AI’s State-Of-The-Art on ARC
So how does current AI stand with respect to ARC problems?
To find out, Chollet created a competition on the Kaggle website (a platform that organizes many machine learning competitions). The contenders were given 800 of Chollet’s 1,000 ARC tasks—not nearly enough for even a small neural network to train on. Half of the 200 “hidden” tasks were used to evaluate the competing programs. For each task, a program was allowed to generate three candidate answers, and if one of them was correct, the task was considered to be solved correctly.
Using this accuracy metric, the best-scoring program was able to solve about 20% of the hidden tasks. However, rather than actually forming abstract, generalizable concepts, the best programs employed a heuristic search through pre-defined grid transformations, and even their authors agreed that such an approach is not likely to generalize broadly to new tasks.
Can Large Language Models Solve ARC Tasks?
A question that comes up often with respect to ARC and other idealized domains: aren’t today’s large language models smart enough to perform these tasks?
The answer is “no.” ARC tasks are visual, so are not amenable to text-only language models such as GPT-3. One could “cheat” by describing the problem in English to a language model, but of course having a human create such a description amounts to pre-solving a good part of the task. This said, even when they are provided with such a description, language models can’t always solve the task; they are known to perform badly at spatial reasoning tasks. As an example of this, I gave an English description of the task in Figure 3 to both ChatGPT and GPT-3, neither of which solved the task correctly (Figure 5). It’s possible that this kind of performance will improve with larger models, and that eventually multimodal “foundation” models will be able to solve such problems, but I remain skeptical. I have heard that the next generation of GPT models (and language models from other companies) will be multimodal (able to deal with both text and images), so we may be able to test them on ARC tasks in the near future.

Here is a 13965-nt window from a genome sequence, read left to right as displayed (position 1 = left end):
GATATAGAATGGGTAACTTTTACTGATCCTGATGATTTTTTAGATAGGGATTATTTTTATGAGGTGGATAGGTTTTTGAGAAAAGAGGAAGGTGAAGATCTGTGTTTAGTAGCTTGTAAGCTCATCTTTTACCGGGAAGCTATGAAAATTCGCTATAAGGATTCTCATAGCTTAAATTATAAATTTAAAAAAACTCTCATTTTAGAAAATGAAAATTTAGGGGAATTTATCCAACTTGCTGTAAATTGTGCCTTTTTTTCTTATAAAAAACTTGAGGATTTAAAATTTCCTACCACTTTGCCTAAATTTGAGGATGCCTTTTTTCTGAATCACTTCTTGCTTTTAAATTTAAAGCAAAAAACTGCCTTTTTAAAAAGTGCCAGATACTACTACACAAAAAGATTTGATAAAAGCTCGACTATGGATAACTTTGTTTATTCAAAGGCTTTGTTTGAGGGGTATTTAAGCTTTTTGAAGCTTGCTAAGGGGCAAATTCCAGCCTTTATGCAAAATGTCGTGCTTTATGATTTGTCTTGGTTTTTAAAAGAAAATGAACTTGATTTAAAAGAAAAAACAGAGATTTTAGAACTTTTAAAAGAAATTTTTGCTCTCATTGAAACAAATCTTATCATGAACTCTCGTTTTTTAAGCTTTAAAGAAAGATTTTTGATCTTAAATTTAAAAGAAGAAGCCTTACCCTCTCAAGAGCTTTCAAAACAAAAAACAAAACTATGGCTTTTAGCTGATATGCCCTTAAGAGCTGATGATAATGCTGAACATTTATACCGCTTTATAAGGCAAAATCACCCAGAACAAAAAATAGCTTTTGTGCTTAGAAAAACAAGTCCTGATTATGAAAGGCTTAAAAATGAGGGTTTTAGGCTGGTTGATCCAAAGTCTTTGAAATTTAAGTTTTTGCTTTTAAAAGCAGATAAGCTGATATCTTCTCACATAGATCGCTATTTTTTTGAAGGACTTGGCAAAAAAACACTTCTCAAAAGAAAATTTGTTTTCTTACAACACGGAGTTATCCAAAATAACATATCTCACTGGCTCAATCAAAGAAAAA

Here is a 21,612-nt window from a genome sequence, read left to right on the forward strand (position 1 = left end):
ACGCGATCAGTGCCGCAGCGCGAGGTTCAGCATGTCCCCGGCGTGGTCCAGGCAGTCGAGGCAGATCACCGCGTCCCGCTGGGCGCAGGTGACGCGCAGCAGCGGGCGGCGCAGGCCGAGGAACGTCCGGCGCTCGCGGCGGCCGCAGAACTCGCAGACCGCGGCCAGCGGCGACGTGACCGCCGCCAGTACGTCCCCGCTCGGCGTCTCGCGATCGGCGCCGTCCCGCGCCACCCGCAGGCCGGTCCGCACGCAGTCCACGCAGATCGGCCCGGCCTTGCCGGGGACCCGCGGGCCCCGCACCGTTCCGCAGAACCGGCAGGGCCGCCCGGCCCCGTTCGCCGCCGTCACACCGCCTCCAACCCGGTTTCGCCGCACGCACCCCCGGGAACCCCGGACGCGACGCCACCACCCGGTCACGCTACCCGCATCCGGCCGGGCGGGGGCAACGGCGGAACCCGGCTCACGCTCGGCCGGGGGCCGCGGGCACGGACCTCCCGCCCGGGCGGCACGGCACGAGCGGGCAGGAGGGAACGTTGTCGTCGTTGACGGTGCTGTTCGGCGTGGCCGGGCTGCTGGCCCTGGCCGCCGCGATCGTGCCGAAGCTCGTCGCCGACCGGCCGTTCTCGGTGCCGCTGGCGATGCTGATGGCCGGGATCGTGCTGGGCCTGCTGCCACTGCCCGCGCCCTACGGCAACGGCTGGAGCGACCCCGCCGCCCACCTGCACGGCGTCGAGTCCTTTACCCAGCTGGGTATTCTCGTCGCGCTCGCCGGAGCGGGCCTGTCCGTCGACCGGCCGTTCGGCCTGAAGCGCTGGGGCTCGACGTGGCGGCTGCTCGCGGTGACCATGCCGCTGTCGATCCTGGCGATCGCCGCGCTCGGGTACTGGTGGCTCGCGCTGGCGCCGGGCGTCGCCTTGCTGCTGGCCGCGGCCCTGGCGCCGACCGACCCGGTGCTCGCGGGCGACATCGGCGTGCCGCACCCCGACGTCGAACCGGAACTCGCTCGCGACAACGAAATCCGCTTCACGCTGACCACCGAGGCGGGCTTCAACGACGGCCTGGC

Figure 5: An English description of the transformations and test input in the ARC task of Figure 3, given to ChatGPT. ChatGPT’s response, though wordy, is incorrect.
Crowdsourcing and Competitions for the ARC Domain
In summary, ARC tasks remain an open challenge in AI. Chollet and his collaborators have launched a platform for crowdsourcing the creation of new ARC problems and a new competition that will take place during 2023. People who care about the future of robust AI should pay attention.
In the next post, I will describe some of the work being done on ARC by my collaborators and me. Stay tuned!